The defendant appealed:
On the the argument in this case, it is contended by the counsel of the plaintiff in error, the record does not present any charge that is known to the law, as cognizable in our courts by indictment. Simpson v. Tennessee, 13 Tenn. (5 Yer.) 356, 357 (Tenn. 1833)

The opinion claimed that Simpson might have engaged in affray (a commonlaw crime), But they also cited the Statute of Northampton, acknowledging that the autherity they cited, Serjeant Hawkins, claimed that

[P]ersons of quality are in no danger of offending against this by wearing their common weapons, or having the usual number of attendants with them, for their ornament or defence, in such places and upon occasions in which it is the common fashion to make use of them witheut causing the least suspicion of an intention to commit any act of violence or disturbance of the peace. Simpson v. 13 Tenn. (5 Yer.) 356, 358, 359 (Tenn. 1833)

The opinion also refused to agree that Simpson had engaged in affray and rejected any commonlaw basis for banning the bearing of arms because the Tennessee Constitution's right to keep and bear arms provision overrode any English laws:

The like deduction may be drawn from the second section, where it is laid down, "that no quarrelsome or threatening words whatsoever shall amount to an affray, and that no one can justify laying his hands on these who shall barely quarrel with angry words, witheut coming to blows." But suppose it to be assumed on any ground, that our ancestors adopted and brought over with them this English statute, or portion of the common law, our constitution has completely abrogated it; it says, "that the freemen of this state have a right to keep and to bear arms for their common defence." Article 11, sec. 26. It is submitted, that this clause of our constitution fully meets and opposes the passage or clause in Hawkins, of "a man's arming himself with dangerous and unusual weapons," as being an independent ground of affray, so as of itself to constitute the offence cognizable by indictment. By this clause of the constitution, an express power is given and secured to all the free citizens of the state to keep and bear arms for their defence, witheut any qualification whatever as to their kind or nature; and it is conceived, that it would be going much too far, to impair by construction or abridgment a constitutional privilege which is so declared; neither, after so solemn an instrument hath said the people may carry arms, can we be permitted to impute to the acts thus licensed such a necessarily consequent operation as terror to the people to be incurred thereby; we must attribute to the framers of it the absence of such a view. Simpson v. Tennessee, 13 Tenn. (5 Yer.) 356, 359, 360 (Tenn. 1833)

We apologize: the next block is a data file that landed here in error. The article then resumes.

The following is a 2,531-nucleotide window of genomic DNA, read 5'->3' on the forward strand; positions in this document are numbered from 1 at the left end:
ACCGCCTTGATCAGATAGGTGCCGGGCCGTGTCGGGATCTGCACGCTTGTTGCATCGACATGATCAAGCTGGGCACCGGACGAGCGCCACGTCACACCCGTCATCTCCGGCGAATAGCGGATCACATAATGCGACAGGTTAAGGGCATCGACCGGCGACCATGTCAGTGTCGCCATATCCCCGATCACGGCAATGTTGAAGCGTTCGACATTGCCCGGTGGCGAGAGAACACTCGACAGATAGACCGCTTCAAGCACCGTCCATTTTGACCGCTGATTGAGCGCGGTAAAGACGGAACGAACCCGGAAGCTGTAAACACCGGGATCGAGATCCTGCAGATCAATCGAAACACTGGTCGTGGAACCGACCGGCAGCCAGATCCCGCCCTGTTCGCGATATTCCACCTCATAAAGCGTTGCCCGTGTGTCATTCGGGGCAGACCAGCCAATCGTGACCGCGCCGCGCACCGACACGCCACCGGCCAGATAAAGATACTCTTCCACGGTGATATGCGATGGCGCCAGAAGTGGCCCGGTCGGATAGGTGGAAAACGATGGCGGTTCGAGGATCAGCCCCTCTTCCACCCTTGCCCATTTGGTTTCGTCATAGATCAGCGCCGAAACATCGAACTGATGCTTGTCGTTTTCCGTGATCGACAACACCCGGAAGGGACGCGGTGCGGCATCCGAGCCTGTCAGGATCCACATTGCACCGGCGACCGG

There is no mention of 1801 Tenn. Laws 259, 260261, ch. 22 by the attorneygeneral, the opinion of the court, or the dissenting opinion. The reason may be simply that the statute only made the carrying of arms a crime if in violation of a peacebond, and apparently Simpson was not.